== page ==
the adjusting member 68 and the head 69 on the pin 81 enables a wide variety of different sized by-pass oriiices or openings to be provided around the valve. The valve, therefore, acts as an ad- 20 instable orifice control or by-pass valve, but since` it is under spring tension it also functions as an over-pressure or pop-off valve as well. It will likewise be noted that the member 88 can be screwed inwardly and outwardly in a manner to vary the tension of the spring lll,l thus providing adjustment of the over-pressure or pop-oli function of the valve.

From the foregoing it will be appreciated that the construction shownin Fig. 4 is such that by I the provision of very simple means and without vrequiring material changes in the construction or fabrication of the device, the device can be adjusted so as to have any` required diagrammatical characteristic, that is, it can have the characteristics of a mere by-pass valve, a mere pop-off or over-pressure valve, or a combination of both. This arrangement is extremely important'n connection with shock absorbers for motor vehicles wherein different road conditions and diierent 40 types of vehicle springs require adjustments of the functional characteristics ,of the shock absorber. Likewise, some people prefer the riding characteristics given a Vehicle by a relatively hard acting shock absorber, while others prefer riding characterlsticsl obtainable from the use of shock absorbers with easy acting characteristics. Adjustment of the valve 66 in the shock absorber constructed in accordance with the showing of Fig. 4 will take care of obtaining the diii'erent characteristics desired or required.

In Fig. '5 the retarding device comprises a cylinder 'i3 in which the piston 'M is slidably mounted with a substantially fluid-tight t. 'Ihe piston rod 15 extends through an opening in the piston and is provided adjacent its lower end with spaced groovesu lying on opposite sides of the piston and containing circular springs 16 and Tl for retaining the piston in position. A plate 18 similar to the plate 28 described in connection with the form shown in Fig. 1 forms an operative part of the piston and is mounted on the piston rod l intermediate the piston 'H and the circular spring 11, with the spiral adjustment portion 19 of the plate that corresponds to the portion 3| of the previously described plate engaging the under or lower face of said piston, while the under or lower side of vthe plate is provided with a recess 88 corresponding to the recess 30 in the plate 28.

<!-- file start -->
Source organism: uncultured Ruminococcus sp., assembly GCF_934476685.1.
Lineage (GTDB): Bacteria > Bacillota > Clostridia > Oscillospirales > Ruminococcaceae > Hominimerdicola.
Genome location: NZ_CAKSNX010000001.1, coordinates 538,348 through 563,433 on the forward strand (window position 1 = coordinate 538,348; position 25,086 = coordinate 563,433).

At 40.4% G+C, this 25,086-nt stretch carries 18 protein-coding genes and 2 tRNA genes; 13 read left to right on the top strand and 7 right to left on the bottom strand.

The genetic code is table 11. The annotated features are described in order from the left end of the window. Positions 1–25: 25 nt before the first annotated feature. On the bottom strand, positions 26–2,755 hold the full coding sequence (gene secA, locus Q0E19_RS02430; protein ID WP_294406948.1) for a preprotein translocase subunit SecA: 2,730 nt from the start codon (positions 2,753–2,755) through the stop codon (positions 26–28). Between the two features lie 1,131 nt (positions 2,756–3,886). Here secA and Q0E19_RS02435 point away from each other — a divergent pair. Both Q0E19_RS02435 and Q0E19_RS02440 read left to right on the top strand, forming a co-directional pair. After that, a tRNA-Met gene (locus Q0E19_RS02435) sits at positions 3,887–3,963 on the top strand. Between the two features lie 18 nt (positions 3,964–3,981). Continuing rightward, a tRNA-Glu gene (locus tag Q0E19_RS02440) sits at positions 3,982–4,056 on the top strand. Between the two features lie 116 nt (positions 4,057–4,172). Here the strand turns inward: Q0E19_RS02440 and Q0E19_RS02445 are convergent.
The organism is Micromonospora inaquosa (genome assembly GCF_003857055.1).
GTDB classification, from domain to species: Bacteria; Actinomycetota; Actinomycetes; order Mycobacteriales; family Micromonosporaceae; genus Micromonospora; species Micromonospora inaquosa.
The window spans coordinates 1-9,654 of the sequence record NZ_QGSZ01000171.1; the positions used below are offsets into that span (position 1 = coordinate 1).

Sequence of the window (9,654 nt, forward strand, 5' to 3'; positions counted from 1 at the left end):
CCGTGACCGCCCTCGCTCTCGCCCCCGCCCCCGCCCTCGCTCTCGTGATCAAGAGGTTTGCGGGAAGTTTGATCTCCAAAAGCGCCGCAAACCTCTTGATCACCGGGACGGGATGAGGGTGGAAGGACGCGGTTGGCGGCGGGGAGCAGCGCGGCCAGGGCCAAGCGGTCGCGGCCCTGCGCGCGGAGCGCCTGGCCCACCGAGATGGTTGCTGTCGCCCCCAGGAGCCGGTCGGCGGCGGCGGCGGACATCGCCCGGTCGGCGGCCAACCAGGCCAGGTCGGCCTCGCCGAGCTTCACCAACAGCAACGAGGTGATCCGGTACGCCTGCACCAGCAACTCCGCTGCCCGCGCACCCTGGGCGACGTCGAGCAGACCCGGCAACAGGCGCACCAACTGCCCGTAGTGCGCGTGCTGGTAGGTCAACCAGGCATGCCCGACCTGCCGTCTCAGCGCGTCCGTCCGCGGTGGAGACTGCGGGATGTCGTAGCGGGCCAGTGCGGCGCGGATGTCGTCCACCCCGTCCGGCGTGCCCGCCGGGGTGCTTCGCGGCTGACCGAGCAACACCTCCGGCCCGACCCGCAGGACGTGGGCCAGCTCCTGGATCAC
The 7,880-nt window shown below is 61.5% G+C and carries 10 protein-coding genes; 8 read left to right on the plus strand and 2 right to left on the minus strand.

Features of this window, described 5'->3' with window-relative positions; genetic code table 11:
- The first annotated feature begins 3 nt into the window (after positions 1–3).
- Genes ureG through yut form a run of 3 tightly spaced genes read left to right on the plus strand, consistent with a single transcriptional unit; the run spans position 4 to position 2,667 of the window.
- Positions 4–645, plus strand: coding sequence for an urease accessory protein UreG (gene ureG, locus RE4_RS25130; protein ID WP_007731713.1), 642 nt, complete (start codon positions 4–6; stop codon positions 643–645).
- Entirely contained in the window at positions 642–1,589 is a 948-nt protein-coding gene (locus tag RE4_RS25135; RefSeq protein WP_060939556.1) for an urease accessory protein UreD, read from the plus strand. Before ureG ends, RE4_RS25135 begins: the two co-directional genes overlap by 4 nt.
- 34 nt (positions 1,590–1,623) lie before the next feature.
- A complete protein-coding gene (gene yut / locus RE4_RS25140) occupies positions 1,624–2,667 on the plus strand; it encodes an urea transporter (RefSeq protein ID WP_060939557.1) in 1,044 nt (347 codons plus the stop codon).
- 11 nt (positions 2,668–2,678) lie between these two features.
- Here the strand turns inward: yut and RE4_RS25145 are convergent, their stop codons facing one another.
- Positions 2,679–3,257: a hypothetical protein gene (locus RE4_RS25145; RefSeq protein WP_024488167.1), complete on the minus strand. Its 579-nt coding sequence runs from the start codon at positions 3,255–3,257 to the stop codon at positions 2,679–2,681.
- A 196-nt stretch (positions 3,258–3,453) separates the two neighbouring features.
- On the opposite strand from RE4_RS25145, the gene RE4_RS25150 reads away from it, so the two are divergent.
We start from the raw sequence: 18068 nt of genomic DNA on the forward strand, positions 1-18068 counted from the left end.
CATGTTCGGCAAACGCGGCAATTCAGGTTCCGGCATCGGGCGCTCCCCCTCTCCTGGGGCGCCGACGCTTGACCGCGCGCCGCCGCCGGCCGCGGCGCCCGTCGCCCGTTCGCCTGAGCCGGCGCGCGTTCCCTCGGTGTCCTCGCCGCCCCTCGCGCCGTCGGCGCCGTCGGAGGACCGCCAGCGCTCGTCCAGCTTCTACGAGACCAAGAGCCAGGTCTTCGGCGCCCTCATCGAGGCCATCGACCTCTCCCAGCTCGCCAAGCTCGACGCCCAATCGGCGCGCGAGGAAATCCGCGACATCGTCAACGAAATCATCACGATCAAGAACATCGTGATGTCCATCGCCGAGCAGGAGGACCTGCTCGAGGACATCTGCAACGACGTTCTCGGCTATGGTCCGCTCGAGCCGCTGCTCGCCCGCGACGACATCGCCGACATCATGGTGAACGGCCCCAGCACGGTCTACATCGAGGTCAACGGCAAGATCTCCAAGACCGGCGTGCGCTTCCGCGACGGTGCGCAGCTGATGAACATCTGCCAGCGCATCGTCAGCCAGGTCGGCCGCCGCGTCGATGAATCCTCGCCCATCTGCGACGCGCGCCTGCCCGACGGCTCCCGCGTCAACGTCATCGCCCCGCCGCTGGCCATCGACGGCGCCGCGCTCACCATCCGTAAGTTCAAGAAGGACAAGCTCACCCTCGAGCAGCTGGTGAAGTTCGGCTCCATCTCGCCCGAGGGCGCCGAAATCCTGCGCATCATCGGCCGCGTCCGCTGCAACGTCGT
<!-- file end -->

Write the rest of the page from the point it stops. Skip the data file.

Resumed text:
The piston 14 is held against rotation relative to the rod 15 by a pin 8| and .is provided with an opening 82 extending therethrough, the effective size of which is controlled or determined by the relationship between it and the spiral adjustment portion 19 of the plate 18. The piston 14 is also shock absorber to be made to obtain the desired provided with an opening 83 therethrough and having an enlarged portion in which is located a ball valve. r

It will be seen that upon upward movement of the piston the iluid iiows through the passage 82 5 and through the circumferential recesses 84 in the plate 'IB-and corresponding to the recesses 29 in the plate 28. Upon downward movement of the piston in the cylinder the ball valve in the passage 83 unseats and fluid is free to ow from the underside of the piston through the recesses 84 and said passage 83 to the upper. side thereof as well as through the passage 82. When the piston is in its fully collapsed or mostinward position the recess 80 in the plate 18 can be engaged with the pin 85 carried bythe lower end of the cylinder and projecting upwardly into the interior thereof, wherefore relative rotation between the cylinder and piston will effect an adjusting rotation of the plate I8 to vary the relationship of the spiral adjustment portion -19 thereof with respect to the passage 82 to change the effective size of the latter, it being understood that suitable means such as spring points can be provided to hold the plate in adjusted position.

v In the forms of the invention heretofore Ldescribed the adjustment of the uid iiow control valve or valves must take place when the4 piston is at one or the other-limit .of its relative movements in the cylinder. In the form now to be described and illustrated in Figs. 6 and 7, the uid flow control valve can be adjusted when the piston is in any of its positionsA relative to the cylinder, that is, it is unnecessary in thismodied form of construction to completely collapse or extend the relatively movable piston and cylinder.